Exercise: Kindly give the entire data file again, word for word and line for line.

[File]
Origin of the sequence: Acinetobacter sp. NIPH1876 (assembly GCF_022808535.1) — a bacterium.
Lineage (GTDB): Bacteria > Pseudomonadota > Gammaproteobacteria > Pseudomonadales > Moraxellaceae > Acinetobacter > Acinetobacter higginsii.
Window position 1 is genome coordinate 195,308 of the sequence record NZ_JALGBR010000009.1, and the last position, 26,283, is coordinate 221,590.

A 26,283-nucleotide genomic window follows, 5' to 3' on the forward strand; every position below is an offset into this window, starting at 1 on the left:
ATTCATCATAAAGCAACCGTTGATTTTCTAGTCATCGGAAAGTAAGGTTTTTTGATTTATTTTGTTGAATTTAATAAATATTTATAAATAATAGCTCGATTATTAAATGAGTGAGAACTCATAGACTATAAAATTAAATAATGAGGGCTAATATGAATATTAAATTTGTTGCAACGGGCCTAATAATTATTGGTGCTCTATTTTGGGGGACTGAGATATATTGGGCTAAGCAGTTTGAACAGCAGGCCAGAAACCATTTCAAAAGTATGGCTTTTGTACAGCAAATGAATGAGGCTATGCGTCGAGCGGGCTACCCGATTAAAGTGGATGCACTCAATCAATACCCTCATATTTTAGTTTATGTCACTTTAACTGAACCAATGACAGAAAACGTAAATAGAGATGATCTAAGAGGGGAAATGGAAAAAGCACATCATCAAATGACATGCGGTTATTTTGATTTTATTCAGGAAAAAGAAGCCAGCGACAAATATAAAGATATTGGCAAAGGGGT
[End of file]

Origin of the sequence: Acinetobacter sp. NIPH1876 (assembly GCF_022808535.1) — a bacterium.
Lineage (GTDB): Bacteria > Pseudomonadota > Gammaproteobacteria > Pseudomonadales > Moraxellaceae > Acinetobacter > Acinetobacter higginsii.
Window position 1 is genome coordinate 195,308 of the sequence record NZ_JALGBR010000009.1, and the last position, 26,283, is coordinate 221,590.

A 26,283-nucleotide genomic window follows, 5' to 3' on the forward strand; every position below is an offset into this window, starting at 1 on the left:
ATTCATCATAAAGCAACCGTTGATTTTCTAGTCATCGGAAAGTAAGGTTTTTTGATTTATTTTGTTGAATTTAATAAATATTTATAAATAATAGCTCGATTATTAAATGAGTGAGAACTCATAGACTATAAAATTAAATAATGAGGGCTAATATGAATATTAAATTTGTTGCAACGGGCCTAATAATTATTGGTGCTCTATTTTGGGGGACTGAGATATATTGGGCTAAGCAGTTTGAACAGCAGGCCAGAAACCATTTCAAAAGTATGGCTTTTGTACAGCAAATGAATGAGGCTATGCGTCGAGCGGGCTACCCGATTAAAGTGGATGCACTCAATCAATACCCTCATATTTTAGTTTATGTCACTTTAACTGAACCAATGACAGAAAACGTAAATAGAGATGATCTAAGAGGGGAAATGGAAAAAGCACATCATCAAATGACATGCGGTTATTTTGATTTTATTCAGGAAAAAGAAGCCAGCGACAAATATAAAGATATTGGCAAAGGGGT